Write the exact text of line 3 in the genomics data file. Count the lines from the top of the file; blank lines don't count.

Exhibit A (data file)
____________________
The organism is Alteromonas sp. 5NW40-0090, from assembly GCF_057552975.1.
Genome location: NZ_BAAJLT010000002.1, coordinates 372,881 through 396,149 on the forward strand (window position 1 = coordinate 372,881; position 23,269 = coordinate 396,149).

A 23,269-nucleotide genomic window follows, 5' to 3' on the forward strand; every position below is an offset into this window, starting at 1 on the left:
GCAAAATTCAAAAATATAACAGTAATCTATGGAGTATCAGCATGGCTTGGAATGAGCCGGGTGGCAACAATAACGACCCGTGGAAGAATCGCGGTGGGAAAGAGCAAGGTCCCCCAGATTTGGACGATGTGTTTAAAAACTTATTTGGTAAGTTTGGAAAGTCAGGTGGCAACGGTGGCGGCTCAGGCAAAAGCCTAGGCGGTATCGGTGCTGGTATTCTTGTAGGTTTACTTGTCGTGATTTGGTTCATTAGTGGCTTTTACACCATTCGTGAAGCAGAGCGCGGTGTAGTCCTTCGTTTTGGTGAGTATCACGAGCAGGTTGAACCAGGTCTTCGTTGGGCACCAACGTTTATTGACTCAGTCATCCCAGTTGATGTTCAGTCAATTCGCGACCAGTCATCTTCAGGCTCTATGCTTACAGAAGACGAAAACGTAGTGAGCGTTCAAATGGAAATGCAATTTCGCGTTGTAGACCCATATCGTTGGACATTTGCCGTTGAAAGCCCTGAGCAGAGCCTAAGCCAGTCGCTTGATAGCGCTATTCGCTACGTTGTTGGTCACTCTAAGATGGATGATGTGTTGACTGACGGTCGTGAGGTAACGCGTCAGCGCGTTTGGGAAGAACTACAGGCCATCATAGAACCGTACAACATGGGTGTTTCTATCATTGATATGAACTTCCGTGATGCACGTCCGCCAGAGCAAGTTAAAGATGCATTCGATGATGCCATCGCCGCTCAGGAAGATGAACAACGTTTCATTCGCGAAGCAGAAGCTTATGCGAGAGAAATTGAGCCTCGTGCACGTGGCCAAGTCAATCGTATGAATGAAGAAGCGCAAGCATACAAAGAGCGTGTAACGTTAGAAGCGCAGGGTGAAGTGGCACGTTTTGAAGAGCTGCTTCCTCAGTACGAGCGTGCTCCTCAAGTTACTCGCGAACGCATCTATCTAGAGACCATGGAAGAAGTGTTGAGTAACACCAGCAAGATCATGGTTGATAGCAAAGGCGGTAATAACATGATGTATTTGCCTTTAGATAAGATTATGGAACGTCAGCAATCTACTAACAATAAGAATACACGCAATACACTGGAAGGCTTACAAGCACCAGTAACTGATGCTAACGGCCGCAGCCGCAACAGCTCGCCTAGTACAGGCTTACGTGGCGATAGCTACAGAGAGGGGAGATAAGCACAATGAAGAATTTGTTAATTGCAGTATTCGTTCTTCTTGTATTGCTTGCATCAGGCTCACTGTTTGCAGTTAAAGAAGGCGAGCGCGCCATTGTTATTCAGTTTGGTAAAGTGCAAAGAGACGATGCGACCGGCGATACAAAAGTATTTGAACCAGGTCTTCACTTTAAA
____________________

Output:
A 23,269-nucleotide genomic window follows, 5' to 3' on the forward strand; every position below is an offset into this window, starting at 1 on the left: